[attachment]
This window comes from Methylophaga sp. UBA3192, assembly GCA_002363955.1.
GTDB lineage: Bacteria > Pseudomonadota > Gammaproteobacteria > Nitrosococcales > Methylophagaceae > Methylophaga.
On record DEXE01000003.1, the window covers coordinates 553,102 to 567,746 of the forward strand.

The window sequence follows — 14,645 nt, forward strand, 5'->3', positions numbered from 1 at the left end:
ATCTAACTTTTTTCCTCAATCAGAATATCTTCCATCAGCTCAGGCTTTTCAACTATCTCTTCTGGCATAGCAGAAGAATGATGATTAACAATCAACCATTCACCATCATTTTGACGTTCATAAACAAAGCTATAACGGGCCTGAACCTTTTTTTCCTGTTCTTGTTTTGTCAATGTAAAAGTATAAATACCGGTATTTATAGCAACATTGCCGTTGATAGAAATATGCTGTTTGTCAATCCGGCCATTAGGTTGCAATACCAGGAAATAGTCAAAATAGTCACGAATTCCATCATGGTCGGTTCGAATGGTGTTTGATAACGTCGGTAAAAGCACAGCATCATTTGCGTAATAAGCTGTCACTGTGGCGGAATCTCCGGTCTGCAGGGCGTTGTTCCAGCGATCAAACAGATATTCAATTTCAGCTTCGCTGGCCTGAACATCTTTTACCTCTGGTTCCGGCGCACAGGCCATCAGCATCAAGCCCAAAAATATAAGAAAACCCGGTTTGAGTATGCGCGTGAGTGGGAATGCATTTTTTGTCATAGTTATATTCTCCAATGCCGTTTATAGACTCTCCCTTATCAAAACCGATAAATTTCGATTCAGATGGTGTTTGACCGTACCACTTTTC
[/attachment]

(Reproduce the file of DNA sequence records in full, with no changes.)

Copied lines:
This window comes from Methylophaga sp. UBA3192, assembly GCA_002363955.1.
GTDB lineage: Bacteria > Pseudomonadota > Gammaproteobacteria > Nitrosococcales > Methylophagaceae > Methylophaga.
On record DEXE01000003.1, the window covers coordinates 553,102 to 567,746 of the forward strand.

The window sequence follows — 14,645 nt, forward strand, 5'->3', positions numbered from 1 at the left end:
ATCTAACTTTTTTCCTCAATCAGAATATCTTCCATCAGCTCAGGCTTTTCAACTATCTCTTCTGGCATAGCAGAAGAATGATGATTAACAATCAACCATTCACCATCATTTTGACGTTCATAAACAAAGCTATAACGGGCCTGAACCTTTTTTTCCTGTTCTTGTTTTGTCAATGTAAAAGTATAAATACCGGTATTTATAGCAACATTGCCGTTGATAGAAATATGCTGTTTGTCAATCCGGCCATTAGGTTGCAATACCAGGAAATAGTCAAAATAGTCACGAATTCCATCATGGTCGGTTCGAATGGTGTTTGATAACGTCGGTAAAAGCACAGCATCATTTGCGTAATAAGCTGTCACTGTGGCGGAATCTCCGGTCTGCAGGGCGTTGTTCCAGCGATCAAACAGATATTCAATTTCAGCTTCGCTGGCCTGAACATCTTTTACCTCTGGTTCCGGCGCACAGGCCATCAGCATCAAGCCCAAAAATATAAGAAAACCCGGTTTGAGTATGCGCGTGAGTGGGAATGCATTTTTTGTCATAGTTATATTCTCCAATGCCGTTTATAGACTCTCCCTTATCAAAACCGATAAATTTCGATTCAGATGGTGTTTGACCGTACCACTTTTC